Mr. Lenczner agreed during argument that he needs no further order to be able to relyupon the information filed in the Divisional Court for the purposes of this hearing.Admissibility will be determined in the hearing. However, what he requested was furtherdisclosure. In addition to the information provided, he, as well as other counsel, requestedinternal OSC notes and memoranda prepared both by OSC Staff and by OSCCommissioners including the Chairman of the OSC. In his argument Mr. Lenczner wasmore restrained in his request, while other counsel wanted "everything with YBM on it".But what is everything? Indeed it is, in our opinion, somewhat extraordinary that themotion applicants would have six affidavits of Staff and related documents available tothem as opposed to only documents.

At this stage of the proceeding we are not in a position to weigh the non-disclosure againstthe disclosure which has actually been given. However, we have given someconsideration to the nature of the legal defences which have been submitted in argument.We recognize that on the basis of the significant disclosure to date, nothing precludes theMotion Applicants from developing defences such as denial, mistake, due diligence as wellas other defences which were discussed during argument. In our opinion it would bepremature to decide whether Staff knowledge could be a valid defence in the context ofour public interest jurisdiction under s. 127. This is a matter which should be left to thehearing. Relevance and consequently admissibility, are dependent upon thedetermination of the facts that will be in issue in the hearing.

Mr. Code may very well be correct that it would be unhelpful to inquire into the state ofknowledge of Staff to evaluate whether Staff could have disclosed or used confidentialinformation from informants or from police agencies engaged in ongoing investigationssince it will be necessary to consider the law of informant privilege and the law of publicinterest immunity. During the motion hearing Mr. Code indicated that the law of publicinterest immunity would no longer apply given the disclosure in the Divisional Court butinformant privilege would continue to be applicable.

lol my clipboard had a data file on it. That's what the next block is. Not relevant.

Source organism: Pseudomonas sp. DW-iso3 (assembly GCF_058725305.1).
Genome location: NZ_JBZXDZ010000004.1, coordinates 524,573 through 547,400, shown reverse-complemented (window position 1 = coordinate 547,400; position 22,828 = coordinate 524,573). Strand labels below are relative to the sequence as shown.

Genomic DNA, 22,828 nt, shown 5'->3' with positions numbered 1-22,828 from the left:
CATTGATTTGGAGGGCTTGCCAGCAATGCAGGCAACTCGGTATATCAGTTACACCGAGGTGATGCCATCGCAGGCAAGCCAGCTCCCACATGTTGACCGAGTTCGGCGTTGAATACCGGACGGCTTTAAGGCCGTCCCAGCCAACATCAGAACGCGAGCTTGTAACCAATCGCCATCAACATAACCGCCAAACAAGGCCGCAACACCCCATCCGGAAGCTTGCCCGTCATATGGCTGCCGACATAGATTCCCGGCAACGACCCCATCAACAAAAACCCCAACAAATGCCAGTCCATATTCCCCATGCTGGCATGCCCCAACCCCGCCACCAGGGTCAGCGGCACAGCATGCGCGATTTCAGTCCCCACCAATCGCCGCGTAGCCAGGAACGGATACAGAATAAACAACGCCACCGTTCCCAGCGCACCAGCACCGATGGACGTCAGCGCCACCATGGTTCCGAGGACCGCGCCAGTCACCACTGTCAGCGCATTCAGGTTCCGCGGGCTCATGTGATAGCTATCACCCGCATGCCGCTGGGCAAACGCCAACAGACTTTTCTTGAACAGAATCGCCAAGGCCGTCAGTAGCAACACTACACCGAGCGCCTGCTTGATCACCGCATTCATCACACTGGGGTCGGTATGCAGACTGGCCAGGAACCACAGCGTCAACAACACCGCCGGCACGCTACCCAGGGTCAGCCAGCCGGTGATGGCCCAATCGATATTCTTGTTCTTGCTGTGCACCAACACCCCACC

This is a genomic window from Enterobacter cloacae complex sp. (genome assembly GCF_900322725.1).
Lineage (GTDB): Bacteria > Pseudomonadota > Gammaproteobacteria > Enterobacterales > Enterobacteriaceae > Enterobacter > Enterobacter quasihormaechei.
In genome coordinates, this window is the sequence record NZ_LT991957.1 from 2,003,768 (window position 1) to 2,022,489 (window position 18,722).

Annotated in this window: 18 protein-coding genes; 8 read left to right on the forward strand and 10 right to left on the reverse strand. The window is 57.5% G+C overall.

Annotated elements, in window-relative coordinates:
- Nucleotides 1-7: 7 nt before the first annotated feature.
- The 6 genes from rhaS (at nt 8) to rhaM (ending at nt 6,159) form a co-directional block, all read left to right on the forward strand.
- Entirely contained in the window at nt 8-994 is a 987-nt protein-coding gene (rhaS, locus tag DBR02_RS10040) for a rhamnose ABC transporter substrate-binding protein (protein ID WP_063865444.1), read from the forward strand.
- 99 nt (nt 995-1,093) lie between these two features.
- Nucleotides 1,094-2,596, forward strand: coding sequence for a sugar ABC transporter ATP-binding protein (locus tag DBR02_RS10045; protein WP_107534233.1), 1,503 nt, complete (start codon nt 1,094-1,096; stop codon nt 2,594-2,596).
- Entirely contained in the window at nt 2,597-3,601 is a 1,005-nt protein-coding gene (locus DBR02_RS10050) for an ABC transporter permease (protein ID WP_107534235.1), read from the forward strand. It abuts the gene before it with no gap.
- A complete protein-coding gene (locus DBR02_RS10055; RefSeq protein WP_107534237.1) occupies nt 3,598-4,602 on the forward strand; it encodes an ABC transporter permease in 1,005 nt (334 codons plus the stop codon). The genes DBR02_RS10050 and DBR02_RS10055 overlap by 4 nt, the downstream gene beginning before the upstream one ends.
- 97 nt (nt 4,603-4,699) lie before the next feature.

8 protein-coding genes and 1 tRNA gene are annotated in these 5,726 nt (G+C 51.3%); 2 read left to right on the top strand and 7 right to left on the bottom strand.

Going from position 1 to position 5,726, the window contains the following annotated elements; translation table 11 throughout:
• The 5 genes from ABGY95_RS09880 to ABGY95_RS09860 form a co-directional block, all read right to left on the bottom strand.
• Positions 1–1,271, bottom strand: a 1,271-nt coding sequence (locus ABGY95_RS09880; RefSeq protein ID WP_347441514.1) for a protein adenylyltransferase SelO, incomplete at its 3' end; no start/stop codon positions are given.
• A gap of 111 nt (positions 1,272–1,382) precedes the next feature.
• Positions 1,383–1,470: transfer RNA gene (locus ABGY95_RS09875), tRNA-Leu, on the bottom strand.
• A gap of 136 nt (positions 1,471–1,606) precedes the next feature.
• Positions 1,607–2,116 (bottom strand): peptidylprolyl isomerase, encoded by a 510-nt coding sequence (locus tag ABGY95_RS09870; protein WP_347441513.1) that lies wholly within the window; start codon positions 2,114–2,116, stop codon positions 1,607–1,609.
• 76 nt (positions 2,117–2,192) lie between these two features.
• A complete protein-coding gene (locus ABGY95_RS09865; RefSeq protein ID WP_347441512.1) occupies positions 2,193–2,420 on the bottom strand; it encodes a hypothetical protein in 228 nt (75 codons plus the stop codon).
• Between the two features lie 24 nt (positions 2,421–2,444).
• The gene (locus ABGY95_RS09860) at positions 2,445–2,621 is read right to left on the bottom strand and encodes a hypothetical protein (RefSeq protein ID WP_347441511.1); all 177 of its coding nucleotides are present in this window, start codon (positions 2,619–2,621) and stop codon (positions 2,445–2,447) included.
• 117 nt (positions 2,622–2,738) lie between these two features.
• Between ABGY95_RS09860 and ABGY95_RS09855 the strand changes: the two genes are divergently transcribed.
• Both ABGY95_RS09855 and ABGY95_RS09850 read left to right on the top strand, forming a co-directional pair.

It is our opinion that, at this stage, it is not simply a question of whether the duty of Staffis different than the duty of the directors, the issuer and / or the underwriters or whetherrefusal could have been defended at a hearing before the Commission. It is whether thepublic interest suggests that, even if there is a violation of the Act, a sanction in the publicinterest is not warranted.


In conclusion, a balance needs to be struck between the extensive request for furtherdisclosure and the significant degree of disclosure already made. This balancing must bedone on the basis of the principles of disclosure, in the context of the Securities Act, andour assessment of the relative public interests at stake. Although the obligation to discloseis not absolute, Stinchcombe, supra, at 339, there must be adequate disclosure asdetermined by Mr. Justice Laskin in Howe, supra at 495: of the requirements of natural justice is adequate disclosure. It is anessential element of a fair hearing. An affected party must have an adequate opportunity of knowing the case he or she has to meet, of answering it and ofputting in his or her case....." [emphasis added]

We are of the opinion that "adequate" disclosure has been made at this time for the bestadministration of justice. We are also of the opinion that given the disclosure to date, theMotion Applicants' right to make full answer and defence will not be impaired. They havebeen provided with much more than the minimum disclosure required to enable them tomeet the case. Nevertheless, the obligation to disclose is ongoing and, as the facts inissue in this case are developed, further production may or may not be required and canbe dealt with by motion at a later date if necessary. No further order for disclosure isrequired at this time.

January 25th, 2000.

"Howard I. Wetston"
"Morley P. Carscallen"
"Derek Brown"